My favorite story in the collection (although it’s hard to choose) is "The Chattering of Tiny Teeth" about the things seen on a muddy, trench-filled battlefield in Flanders during World War I; it’s so much worse than the dead, dying and usual horrors of war. Another favorite of mine is "Queen of Spades" about a group of children trying to scrape out an existence in a bombed out city during World War II; what’s come looking for these children may be worse than the Nazi soldiers they were able to hide from. And how could I possibly leave out "The Legend of Black Betty", a tale about zombies and voodoo in the Old West.

Other great stories include "The Puppeteer" about the things that puppets may be able to do when no one is looking; "One Dark September Night…" about the scars one man has carried from a night with his friends; "The Architecture of Pestilence" about a snake-oil salesman and the consequences of his actions; and "Reign of the Eater" about the bringer of death….this one reads like dark poetry.

BONE MARROW STEW is an amazing collection. Tim Curran has a way of writing that draws you into the story--it’s as if you’re really there. You can almost hear the sounds and smell the smells. His prose is descriptive, dark and visceral. The introduction by Simon Clark and artwork by Keith Minion (the cover was designed by Deena Warner) just add to the collection. If you’ve never read anything by Tim Curran this is a good place to start. Have I mentioned that I’m a huge Tim Curran fan?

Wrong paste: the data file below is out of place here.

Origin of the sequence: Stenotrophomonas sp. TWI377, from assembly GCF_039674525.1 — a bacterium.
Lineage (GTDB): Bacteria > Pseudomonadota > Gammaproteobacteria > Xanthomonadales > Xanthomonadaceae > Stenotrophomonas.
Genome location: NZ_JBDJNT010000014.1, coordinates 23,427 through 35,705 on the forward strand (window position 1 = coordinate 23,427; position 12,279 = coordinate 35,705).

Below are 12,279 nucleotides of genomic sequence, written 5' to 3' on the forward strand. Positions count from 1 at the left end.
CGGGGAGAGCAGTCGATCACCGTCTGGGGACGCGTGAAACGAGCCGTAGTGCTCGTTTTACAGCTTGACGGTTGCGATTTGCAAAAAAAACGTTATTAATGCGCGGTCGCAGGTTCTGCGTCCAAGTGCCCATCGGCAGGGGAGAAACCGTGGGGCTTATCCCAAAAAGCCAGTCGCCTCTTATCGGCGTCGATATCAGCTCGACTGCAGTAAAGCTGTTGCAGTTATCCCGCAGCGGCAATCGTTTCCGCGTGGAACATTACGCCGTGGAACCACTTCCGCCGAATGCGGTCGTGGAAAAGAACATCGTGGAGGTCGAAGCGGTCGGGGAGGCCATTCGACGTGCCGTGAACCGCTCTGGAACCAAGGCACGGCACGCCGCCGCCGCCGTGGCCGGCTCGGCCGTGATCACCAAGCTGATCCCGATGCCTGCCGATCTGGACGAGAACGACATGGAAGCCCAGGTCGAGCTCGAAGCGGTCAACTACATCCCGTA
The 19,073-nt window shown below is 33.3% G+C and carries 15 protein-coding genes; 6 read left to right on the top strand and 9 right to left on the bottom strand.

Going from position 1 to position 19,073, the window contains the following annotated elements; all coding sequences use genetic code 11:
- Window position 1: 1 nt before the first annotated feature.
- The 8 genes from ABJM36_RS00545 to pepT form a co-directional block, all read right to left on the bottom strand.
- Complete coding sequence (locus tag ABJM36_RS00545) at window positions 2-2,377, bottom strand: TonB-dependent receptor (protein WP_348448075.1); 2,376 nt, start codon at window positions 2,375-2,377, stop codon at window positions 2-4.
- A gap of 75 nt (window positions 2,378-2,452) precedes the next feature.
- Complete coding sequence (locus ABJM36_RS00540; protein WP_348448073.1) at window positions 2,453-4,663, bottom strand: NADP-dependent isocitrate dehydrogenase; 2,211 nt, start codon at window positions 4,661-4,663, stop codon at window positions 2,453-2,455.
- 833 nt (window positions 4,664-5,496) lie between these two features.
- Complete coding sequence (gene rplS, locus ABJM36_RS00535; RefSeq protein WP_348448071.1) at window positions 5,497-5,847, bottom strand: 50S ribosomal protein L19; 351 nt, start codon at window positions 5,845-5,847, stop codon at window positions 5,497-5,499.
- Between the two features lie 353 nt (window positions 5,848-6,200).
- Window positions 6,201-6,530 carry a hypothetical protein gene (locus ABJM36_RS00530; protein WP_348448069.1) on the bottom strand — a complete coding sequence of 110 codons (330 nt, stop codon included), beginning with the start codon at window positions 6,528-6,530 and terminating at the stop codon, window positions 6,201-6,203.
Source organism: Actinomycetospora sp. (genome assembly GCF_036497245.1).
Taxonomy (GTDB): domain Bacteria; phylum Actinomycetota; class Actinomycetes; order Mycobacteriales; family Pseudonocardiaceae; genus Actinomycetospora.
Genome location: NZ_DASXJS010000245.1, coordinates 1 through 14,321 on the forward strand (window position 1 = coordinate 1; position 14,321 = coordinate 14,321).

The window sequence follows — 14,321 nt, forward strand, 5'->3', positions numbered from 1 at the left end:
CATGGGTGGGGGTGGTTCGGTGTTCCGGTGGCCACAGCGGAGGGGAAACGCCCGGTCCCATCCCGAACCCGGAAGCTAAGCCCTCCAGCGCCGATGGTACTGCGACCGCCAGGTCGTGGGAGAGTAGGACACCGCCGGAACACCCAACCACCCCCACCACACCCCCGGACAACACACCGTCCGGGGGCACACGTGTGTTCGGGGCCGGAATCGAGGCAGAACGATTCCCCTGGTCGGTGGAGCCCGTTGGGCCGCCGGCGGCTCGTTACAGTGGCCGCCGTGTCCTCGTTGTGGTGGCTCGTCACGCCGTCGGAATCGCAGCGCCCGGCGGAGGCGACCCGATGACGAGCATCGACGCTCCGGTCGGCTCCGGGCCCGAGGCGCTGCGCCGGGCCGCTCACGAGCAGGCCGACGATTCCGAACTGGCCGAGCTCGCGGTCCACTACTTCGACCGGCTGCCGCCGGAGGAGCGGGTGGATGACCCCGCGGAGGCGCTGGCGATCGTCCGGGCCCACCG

-Colleen Wanglund


EUTOPIA by David Nickle (2011 Chizine Publications / 320 pp / tp)

Sometime in 1911, Jason Thistledown's mother dies. He keeps her body in a barn and does his best to survive the rest of the snowy winter on their isolated pig farm. As soon as spring approaches, an aunt he didn't know he had shows up and explains that his mother has died of a strange illness. Jason's Aunt Germaine then takes him away from his hometown (where he learns everyone has died of the same illness) and brings him to a mountainous area of Idaho known as Eliada.